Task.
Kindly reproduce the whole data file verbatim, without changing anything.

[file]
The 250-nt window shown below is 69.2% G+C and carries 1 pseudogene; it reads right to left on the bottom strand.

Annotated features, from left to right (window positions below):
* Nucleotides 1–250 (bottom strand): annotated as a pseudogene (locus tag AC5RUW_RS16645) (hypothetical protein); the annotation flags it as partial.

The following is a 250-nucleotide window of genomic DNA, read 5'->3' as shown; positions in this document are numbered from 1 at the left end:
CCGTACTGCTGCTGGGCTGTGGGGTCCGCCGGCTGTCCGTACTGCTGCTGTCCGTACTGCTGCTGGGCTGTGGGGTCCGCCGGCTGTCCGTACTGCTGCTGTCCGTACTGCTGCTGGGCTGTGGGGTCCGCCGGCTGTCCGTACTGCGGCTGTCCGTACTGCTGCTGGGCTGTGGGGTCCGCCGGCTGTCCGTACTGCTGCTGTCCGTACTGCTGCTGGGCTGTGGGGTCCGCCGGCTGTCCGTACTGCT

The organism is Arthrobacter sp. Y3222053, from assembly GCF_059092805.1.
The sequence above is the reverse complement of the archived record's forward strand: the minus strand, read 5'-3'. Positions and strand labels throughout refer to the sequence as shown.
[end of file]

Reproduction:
The 250-nt window shown below is 69.2% G+C and carries 1 pseudogene; it reads right to left on the bottom strand.

Annotated features, from left to right (window positions below):
* Nucleotides 1–250 (bottom strand): annotated as a pseudogene (locus tag AC5RUW_RS16645) (hypothetical protein); the annotation flags it as partial.

The following is a 250-nucleotide window of genomic DNA, read 5'->3' as shown; positions in this document are numbered from 1 at the left end:
CCGTACTGCTGCTGGGCTGTGGGGTCCGCCGGCTGTCCGTACTGCTGCTGTCCGTACTGCTGCTGGGCTGTGGGGTCCGCCGGCTGTCCGTACTGCTGCTGTCCGTACTGCTGCTGGGCTGTGGGGTCCGCCGGCTGTCCGTACTGCGGCTGTCCGTACTGCTGCTGGGCTGTGGGGTCCGCCGGCTGTCCGTACTGCTGCTGTCCGTACTGCTGCTGGGCTGTGGGGTCCGCCGGCTGTCCGTACTGCT

The organism is Arthrobacter sp. Y3222053, from assembly GCF_059092805.1.
The sequence above is the reverse complement of the archived record's forward strand: the minus strand, read 5'-3'. Positions and strand labels throughout refer to the sequence as shown.